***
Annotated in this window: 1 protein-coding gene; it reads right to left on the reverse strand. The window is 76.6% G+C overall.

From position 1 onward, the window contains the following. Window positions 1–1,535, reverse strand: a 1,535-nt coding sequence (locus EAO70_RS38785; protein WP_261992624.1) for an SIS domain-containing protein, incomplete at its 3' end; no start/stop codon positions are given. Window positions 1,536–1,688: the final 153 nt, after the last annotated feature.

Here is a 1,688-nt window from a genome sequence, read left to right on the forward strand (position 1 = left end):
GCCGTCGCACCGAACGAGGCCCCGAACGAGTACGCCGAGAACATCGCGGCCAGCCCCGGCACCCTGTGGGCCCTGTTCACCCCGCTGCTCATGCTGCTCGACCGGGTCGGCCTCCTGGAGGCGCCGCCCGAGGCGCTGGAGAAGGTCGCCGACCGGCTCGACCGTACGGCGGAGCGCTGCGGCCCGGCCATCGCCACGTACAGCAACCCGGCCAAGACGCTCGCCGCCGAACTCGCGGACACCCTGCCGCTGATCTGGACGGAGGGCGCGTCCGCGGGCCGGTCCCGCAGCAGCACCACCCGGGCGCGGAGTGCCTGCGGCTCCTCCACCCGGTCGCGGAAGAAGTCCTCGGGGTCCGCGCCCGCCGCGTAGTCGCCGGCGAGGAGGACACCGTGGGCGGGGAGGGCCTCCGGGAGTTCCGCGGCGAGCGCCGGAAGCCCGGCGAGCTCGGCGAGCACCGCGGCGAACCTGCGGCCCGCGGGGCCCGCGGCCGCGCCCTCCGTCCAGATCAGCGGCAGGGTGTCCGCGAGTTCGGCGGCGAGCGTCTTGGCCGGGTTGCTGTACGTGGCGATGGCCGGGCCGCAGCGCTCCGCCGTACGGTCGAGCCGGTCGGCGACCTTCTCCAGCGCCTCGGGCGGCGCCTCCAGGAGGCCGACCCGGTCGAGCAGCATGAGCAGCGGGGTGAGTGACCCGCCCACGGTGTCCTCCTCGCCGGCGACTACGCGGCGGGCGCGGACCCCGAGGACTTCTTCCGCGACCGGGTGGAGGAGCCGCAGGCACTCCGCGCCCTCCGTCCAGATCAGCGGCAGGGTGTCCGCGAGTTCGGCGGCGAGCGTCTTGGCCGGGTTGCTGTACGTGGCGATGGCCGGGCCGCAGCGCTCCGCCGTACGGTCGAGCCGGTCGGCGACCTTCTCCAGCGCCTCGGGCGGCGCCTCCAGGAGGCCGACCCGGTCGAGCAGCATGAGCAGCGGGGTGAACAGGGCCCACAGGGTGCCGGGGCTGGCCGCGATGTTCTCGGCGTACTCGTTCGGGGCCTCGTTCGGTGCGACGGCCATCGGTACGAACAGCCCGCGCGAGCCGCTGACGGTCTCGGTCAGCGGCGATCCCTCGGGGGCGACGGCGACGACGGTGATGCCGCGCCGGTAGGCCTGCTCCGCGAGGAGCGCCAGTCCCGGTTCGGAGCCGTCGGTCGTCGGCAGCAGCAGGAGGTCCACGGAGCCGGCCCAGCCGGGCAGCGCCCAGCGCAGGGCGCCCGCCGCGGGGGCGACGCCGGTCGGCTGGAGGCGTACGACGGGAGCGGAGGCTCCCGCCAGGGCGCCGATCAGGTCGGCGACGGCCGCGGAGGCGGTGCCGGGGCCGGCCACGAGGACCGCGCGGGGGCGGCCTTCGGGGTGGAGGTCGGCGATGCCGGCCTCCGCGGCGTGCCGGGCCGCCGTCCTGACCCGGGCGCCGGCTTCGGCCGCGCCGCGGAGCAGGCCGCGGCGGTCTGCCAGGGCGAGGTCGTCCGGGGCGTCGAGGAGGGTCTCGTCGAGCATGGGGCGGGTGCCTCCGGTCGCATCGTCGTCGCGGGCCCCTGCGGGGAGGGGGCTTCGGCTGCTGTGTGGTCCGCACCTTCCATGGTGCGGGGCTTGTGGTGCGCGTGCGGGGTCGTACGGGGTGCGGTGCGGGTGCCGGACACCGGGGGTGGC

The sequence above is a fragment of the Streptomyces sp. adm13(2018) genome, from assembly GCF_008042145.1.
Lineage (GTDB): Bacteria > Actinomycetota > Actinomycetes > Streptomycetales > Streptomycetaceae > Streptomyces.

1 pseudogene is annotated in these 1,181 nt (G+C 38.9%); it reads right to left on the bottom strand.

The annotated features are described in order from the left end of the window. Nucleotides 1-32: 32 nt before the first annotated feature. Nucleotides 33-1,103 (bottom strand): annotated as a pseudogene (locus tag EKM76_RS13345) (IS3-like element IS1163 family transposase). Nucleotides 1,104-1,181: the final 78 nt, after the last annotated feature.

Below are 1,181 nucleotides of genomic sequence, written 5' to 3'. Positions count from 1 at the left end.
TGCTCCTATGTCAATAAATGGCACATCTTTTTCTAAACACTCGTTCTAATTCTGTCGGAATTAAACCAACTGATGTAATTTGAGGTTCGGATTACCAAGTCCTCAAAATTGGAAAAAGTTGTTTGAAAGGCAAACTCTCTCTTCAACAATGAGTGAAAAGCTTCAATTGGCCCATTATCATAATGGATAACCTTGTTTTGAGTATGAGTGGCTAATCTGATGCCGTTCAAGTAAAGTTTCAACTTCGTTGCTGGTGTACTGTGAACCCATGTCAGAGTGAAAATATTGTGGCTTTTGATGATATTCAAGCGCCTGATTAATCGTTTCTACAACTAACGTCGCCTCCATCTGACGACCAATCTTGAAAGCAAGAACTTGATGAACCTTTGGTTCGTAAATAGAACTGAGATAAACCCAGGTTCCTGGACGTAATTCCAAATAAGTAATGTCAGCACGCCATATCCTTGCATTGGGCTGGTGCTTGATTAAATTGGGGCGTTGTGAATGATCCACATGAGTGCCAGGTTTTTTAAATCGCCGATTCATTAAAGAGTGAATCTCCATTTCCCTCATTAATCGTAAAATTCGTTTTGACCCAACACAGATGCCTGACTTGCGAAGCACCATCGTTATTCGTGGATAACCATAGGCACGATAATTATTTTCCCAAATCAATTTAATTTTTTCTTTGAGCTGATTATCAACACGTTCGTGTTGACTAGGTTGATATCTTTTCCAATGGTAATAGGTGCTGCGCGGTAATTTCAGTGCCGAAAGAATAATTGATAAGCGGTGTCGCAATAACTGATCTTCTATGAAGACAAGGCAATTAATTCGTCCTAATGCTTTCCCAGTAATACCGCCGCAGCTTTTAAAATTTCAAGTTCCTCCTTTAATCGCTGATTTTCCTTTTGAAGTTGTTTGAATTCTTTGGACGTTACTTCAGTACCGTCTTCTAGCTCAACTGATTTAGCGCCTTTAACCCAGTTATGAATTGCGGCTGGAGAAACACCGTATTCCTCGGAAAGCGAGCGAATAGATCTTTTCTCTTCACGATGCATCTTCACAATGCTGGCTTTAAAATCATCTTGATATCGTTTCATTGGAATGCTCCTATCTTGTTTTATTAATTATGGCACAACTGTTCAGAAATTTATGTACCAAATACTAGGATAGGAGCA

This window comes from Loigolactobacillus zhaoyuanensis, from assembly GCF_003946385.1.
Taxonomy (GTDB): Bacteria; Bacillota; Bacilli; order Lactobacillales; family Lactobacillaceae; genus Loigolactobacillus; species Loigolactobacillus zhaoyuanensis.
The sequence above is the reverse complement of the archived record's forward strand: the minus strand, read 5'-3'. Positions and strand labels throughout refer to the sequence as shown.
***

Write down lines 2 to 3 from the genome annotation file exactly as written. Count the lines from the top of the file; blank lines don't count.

From position 1 onward, the window contains the following. Window positions 1–1,535, reverse strand: a 1,535-nt coding sequence (locus EAO70_RS38785; protein WP_261992624.1) for an SIS domain-containing protein, incomplete at its 3' end; no start/stop codon positions are given. Window positions 1,536–1,688: the final 153 nt, after the last annotated feature.

Here is a 1,688-nt window from a genome sequence, read left to right on the forward strand (position 1 = left end):